Shrimp fishing off the northeastern and southeastern coasts of Newfoundland is in crisis according to the Fish, Food and Allied Workers Union and it is calling for a halt.
David Decker, secretary-treasurer of the FFAW, said that the biomass in one shrimp fishing area is down 40 per cent in the last year, which is bad news for the the several communities that rely on the fishery.
Decker described the situation citing the steady decline. He said the shrimp fleet in area 6 had access to 131 million pounds of shrimp in 2009, but only 59 million pounds in 2015. The decline is expected to continue with just 12 million pounds this year.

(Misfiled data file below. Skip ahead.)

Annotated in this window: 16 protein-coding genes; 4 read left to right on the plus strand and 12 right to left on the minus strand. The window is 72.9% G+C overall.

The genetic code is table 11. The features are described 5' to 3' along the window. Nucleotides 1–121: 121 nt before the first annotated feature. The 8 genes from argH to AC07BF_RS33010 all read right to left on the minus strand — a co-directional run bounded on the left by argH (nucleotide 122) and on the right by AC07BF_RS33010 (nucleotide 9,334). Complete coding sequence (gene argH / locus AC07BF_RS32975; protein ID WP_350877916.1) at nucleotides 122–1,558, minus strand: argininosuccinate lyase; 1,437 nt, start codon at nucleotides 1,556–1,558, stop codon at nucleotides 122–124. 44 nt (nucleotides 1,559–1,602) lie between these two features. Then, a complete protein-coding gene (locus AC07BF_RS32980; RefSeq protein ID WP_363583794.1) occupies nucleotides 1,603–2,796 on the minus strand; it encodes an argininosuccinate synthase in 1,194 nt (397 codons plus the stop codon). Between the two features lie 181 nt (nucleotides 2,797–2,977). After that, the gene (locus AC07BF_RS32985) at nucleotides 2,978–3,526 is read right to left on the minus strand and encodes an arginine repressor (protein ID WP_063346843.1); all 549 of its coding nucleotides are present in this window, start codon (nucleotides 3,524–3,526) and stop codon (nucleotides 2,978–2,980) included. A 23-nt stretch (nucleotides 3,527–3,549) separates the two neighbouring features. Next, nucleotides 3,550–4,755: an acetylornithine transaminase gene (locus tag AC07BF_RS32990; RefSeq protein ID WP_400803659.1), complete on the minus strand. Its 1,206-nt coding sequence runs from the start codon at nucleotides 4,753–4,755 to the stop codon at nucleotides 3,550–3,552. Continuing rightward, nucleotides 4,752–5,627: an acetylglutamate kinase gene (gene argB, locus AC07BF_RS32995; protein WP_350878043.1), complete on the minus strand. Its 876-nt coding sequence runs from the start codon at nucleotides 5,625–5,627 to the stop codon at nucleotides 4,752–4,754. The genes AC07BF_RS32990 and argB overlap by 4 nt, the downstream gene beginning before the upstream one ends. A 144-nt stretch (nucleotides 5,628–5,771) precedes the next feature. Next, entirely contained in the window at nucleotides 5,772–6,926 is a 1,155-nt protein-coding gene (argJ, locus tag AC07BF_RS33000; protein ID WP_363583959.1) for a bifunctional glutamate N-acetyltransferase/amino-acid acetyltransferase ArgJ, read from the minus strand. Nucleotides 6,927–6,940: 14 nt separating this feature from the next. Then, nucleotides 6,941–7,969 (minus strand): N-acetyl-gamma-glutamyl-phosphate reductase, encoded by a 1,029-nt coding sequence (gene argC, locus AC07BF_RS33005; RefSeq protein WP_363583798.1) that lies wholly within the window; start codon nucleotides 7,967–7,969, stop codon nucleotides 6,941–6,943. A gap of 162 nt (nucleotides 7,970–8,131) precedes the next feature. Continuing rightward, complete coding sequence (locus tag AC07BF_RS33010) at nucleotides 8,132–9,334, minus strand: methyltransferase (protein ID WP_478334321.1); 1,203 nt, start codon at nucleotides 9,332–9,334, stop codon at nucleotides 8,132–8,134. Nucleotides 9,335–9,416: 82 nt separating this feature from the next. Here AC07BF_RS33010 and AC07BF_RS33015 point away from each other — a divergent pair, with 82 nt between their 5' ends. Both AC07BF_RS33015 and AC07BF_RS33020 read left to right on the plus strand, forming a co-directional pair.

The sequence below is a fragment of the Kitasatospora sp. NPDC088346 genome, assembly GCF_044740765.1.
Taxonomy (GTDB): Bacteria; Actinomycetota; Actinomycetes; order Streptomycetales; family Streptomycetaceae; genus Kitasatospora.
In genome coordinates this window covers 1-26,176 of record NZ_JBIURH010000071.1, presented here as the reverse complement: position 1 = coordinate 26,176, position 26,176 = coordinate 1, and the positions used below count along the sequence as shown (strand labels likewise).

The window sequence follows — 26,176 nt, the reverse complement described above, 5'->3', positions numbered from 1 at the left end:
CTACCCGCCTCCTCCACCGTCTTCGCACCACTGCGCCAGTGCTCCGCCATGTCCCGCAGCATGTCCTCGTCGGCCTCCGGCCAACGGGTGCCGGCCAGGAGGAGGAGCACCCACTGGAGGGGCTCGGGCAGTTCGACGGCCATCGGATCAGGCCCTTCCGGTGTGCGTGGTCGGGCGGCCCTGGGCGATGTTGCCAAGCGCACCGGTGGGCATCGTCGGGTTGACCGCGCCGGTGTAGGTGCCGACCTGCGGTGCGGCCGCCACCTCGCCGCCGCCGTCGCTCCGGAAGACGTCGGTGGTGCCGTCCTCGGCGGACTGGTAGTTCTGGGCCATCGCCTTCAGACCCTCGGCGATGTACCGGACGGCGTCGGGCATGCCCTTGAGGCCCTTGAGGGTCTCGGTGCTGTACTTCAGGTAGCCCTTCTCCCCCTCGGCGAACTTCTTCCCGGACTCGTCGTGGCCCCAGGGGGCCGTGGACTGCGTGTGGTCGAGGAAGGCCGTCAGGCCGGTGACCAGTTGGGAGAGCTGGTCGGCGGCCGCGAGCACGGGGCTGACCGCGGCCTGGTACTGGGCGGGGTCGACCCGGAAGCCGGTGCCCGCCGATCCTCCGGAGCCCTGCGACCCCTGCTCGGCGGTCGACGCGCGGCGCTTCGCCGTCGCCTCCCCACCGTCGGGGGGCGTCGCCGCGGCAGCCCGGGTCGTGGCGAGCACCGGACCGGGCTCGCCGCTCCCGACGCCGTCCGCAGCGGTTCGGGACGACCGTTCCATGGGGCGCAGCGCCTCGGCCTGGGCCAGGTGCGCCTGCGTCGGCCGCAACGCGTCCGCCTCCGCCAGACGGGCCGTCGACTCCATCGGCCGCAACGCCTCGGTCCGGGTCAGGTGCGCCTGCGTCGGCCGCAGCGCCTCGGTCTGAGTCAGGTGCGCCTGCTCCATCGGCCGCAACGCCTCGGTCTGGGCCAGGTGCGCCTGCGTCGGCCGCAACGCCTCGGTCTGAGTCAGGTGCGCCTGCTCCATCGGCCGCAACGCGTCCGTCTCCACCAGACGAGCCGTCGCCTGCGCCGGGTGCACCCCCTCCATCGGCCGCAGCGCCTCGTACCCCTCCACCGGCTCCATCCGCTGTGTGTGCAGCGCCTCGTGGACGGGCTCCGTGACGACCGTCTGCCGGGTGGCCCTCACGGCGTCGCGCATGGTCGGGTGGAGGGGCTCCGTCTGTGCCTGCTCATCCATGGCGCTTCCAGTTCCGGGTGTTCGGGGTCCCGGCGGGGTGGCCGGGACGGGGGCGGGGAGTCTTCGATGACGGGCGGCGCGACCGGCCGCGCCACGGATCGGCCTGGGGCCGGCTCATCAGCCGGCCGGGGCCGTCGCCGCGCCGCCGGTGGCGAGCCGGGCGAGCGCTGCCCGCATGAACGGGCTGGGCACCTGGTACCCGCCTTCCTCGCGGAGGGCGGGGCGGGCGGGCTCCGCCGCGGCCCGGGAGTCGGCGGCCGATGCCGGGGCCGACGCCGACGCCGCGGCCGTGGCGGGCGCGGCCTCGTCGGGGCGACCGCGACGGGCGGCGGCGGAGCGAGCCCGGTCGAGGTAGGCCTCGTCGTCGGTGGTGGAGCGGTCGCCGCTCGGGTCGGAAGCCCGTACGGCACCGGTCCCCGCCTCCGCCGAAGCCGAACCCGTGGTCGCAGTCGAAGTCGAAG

“We need a full assessment of that stock, because this is based on just an update, and we need then to talk about, if indeed there needs to be cutbacks, and how are these cutbacks going to be shared,” Decker told CBC in St. John’s, Newfoundland.
“We can’t just cut off our communities.” Decker said. “It’s absolutely crucial that Ottawa act now,”
Earle McCurdy, leader of the left-leaning New Democratic Party in the province, supports the halt on northern shrimp harvesting. He said it would be irresponsible to continue until a full assessment of the situation is conducted.
“The economic implications of this development are potentially devastating for thousands of fish harvesters, plant workers, and processors, and their communities in Newfoundland and Labrador,” he said in a statement.